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« Reply #23 on: May 03, 2012, 07:07:34 PM »
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OK, got that, but the software has to be converting that information into something viewable - probably grayscale pixels (for each primary) representing each of those sensels at 16-bit depth.

yes, certainly when you visualize it to see w/ your eyes (and not to feed into some software to crunch that numbers) then you (software) do some operations to ultimately display the data... but you do some operations to display the data from jpgs for example... raw file is an image, the mere fact that WB is not applied, curves are not applied, demosaick did not happen, data is not transformed into some color space, etc does not make raw file a non image... you can view it with a proper software like you view your jpgs... you can view all 4 channels at once or you can view it per channel... get rawdigger - it is a nice visualizer.



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deejjjaaaa
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« Reply #24 on: May 03, 2012, 07:09:10 PM »
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Ok, so I tried RawAnalyze

rawanalyze is not updated anymore as its author, mr Gabor Schorr, died in 2010... use rawdigger.
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Mark D Segal
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« Reply #25 on: May 03, 2012, 07:10:42 PM »
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Ok, so I tried RawAnalyze and it gets a bit confused when you select only one channel to work with when deciding what is and isn't 100% zoom

I wasn't aware that Photoshop could work with the separate channels of raw files principally because it doesn't know about raw files at all - Adobe Bridge does. Or am I missing something?

Update:
As a case in point regarding the question of "what does it tell us", as can be seen in the earlier attached images, the demosaic'd colour file has fringing where the white of the snow on the mountain meets the blue sky. There is no such artifact when using a single (in this case red) channel from the raw file. At the very least, with no sharpening it suggests that the demosaic is introducing colour artifacts.

Photoshop isn't working with separate channels of raw files. It is working with separate channels of rendered raw files - different things.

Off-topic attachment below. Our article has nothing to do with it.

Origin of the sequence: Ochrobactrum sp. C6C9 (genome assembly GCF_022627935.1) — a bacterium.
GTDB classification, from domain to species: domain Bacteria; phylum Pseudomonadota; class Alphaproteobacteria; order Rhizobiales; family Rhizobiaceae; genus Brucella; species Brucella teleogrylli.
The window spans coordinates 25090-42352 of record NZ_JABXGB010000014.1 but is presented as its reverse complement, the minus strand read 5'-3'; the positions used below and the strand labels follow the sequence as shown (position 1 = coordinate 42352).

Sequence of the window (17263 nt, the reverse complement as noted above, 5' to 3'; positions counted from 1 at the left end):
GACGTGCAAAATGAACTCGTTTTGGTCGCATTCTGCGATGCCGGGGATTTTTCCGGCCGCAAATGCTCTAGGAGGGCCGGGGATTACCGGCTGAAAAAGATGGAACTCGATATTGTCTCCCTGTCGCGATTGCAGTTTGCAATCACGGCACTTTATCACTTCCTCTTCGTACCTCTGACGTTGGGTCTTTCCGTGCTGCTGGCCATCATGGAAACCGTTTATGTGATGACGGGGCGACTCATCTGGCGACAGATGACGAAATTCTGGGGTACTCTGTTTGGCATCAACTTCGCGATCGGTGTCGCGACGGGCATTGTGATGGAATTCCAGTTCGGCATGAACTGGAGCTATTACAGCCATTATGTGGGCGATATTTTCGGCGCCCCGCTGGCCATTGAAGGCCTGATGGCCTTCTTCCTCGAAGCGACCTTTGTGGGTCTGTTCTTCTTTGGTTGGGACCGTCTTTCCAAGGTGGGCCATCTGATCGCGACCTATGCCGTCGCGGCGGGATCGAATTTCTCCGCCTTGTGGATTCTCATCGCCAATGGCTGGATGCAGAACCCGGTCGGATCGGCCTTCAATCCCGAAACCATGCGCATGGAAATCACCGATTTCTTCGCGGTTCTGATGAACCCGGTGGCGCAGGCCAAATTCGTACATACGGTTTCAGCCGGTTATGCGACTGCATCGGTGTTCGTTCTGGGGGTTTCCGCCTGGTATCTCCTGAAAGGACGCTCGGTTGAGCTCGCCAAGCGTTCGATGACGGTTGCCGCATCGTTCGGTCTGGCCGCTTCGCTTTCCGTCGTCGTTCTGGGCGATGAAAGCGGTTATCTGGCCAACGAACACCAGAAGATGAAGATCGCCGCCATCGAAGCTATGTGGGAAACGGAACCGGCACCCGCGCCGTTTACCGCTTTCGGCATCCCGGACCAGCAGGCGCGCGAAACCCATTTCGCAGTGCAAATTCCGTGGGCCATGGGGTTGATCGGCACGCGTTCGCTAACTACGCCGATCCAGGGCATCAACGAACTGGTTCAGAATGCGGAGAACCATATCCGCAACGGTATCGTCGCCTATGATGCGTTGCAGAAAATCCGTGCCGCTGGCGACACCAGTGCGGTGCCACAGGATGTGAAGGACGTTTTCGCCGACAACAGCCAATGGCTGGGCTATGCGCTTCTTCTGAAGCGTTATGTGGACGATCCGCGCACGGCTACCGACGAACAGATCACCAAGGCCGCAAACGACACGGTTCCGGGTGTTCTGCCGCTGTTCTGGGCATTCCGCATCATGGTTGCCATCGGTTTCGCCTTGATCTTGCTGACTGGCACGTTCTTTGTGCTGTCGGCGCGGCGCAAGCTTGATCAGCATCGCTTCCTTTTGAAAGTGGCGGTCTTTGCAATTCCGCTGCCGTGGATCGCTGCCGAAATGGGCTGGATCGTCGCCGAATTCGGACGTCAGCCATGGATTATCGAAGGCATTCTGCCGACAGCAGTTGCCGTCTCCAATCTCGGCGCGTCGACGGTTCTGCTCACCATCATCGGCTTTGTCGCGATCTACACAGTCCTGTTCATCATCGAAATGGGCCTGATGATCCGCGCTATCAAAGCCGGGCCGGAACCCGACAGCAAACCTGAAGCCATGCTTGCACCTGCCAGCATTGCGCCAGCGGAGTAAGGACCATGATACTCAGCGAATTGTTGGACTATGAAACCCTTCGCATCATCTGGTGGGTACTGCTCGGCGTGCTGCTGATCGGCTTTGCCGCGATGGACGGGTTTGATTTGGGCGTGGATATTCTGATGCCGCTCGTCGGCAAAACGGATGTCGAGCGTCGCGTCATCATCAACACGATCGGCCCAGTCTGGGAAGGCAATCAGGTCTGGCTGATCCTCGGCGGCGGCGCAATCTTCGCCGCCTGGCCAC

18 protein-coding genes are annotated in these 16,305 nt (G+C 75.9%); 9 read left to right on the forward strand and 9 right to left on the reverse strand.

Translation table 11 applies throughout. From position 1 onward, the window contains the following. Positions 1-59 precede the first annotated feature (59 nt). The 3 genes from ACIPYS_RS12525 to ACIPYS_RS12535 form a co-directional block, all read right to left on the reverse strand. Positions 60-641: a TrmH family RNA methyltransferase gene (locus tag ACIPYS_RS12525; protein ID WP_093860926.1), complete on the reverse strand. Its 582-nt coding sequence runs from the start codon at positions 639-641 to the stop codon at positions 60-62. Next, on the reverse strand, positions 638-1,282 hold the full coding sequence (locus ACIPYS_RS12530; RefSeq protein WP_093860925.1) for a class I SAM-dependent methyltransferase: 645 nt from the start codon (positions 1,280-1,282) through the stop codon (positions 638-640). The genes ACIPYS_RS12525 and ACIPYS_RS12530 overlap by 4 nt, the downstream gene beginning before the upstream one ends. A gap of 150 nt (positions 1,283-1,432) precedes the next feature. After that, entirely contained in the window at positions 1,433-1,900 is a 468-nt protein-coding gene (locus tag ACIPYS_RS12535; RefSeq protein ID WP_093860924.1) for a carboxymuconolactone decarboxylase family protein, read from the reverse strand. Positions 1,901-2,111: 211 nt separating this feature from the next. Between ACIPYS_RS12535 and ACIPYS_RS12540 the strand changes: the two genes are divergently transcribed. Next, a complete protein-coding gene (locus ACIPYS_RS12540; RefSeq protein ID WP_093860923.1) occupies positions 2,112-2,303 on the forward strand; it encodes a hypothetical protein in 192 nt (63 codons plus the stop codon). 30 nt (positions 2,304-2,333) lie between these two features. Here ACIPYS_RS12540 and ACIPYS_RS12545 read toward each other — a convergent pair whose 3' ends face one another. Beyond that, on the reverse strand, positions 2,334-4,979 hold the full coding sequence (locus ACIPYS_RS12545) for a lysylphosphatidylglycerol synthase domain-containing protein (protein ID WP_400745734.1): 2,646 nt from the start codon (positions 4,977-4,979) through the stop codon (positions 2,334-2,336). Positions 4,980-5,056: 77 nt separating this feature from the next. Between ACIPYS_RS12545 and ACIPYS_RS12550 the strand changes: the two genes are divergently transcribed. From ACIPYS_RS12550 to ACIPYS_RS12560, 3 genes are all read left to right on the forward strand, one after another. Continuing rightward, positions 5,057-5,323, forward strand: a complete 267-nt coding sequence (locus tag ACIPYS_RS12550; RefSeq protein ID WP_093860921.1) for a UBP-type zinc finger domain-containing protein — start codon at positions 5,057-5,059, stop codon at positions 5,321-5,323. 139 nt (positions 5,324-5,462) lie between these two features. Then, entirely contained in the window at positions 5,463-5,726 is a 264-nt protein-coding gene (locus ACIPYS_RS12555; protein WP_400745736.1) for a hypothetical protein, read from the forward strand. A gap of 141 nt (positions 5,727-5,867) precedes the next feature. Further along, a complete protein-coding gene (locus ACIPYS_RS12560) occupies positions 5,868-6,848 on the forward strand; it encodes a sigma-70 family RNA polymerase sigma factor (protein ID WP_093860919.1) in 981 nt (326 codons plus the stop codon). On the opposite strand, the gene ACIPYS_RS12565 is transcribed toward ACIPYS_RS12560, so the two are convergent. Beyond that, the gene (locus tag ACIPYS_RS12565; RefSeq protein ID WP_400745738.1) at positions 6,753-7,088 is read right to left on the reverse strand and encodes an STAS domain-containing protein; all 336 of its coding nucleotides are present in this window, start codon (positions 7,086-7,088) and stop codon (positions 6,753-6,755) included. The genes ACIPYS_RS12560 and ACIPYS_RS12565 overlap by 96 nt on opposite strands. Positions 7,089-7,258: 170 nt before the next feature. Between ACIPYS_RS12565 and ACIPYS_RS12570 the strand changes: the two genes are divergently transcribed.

What I see in your second image is a pure case of CA - it most likely has nothing to do with demosaicing, and you would of course not see it through one channel alone - that doesn't mean it isn't there and that it wasn't created by your lens.
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Mark D Segal (formerly MarkDS)
Author: "Scanning Workflows with SilverFast 8....." http://www.luminous-landscape.com/reviews/film/scanning_workflows_with_silverfast_8.shtml
Mark D Segal
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« Reply #26 on: May 03, 2012, 07:14:48 PM »
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rawanalyze is not updated anymore as its author, mr Gabor Schorr, died in 2010... use rawdigger.

That's really sad to learn. Gabor was a respected, expert contributor to the digital imaging community.
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Mark D Segal (formerly MarkDS)
Author: "Scanning Workflows with SilverFast 8....." http://www.luminous-landscape.com/reviews/film/scanning_workflows_with_silverfast_8.shtml
Mark D Segal
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« Reply #27 on: May 03, 2012, 07:18:37 PM »
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yes, certainly when you visualize it to see w/ your eyes (and not to feed into some software to crunch that numbers) then you (software) do some operations to ultimately display the data... but you do some operations to display the data from jpgs for example... raw file is an image, the mere fact that WB is not applied, curves are not applied, demosaick did not happen, data is not transformed into some color space, etc does not make raw file a non image... you can view it with a proper software like you view your jpgs... you can view all 4 channels at once or you can view it per channel... get rawdigger - it is a nice visualizer.

OK, I hear you - nice for visualizing data that has been tinkered with as little as possible while still allowing one to see what the sensor captured. Not a bad idea, and even better if I could conjure-up what I would use it for, apart from the intellectual curiosity.
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Mark D Segal (formerly MarkDS)
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dreed
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« Reply #28 on: May 03, 2012, 08:03:27 PM »
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I wonder what impact (if any) it has on noise, as rather than deal with noise from all three colour channels, there is only one.

Does that make noise easier to manage, harder, less or more prevalent?

Or is there no difference at all?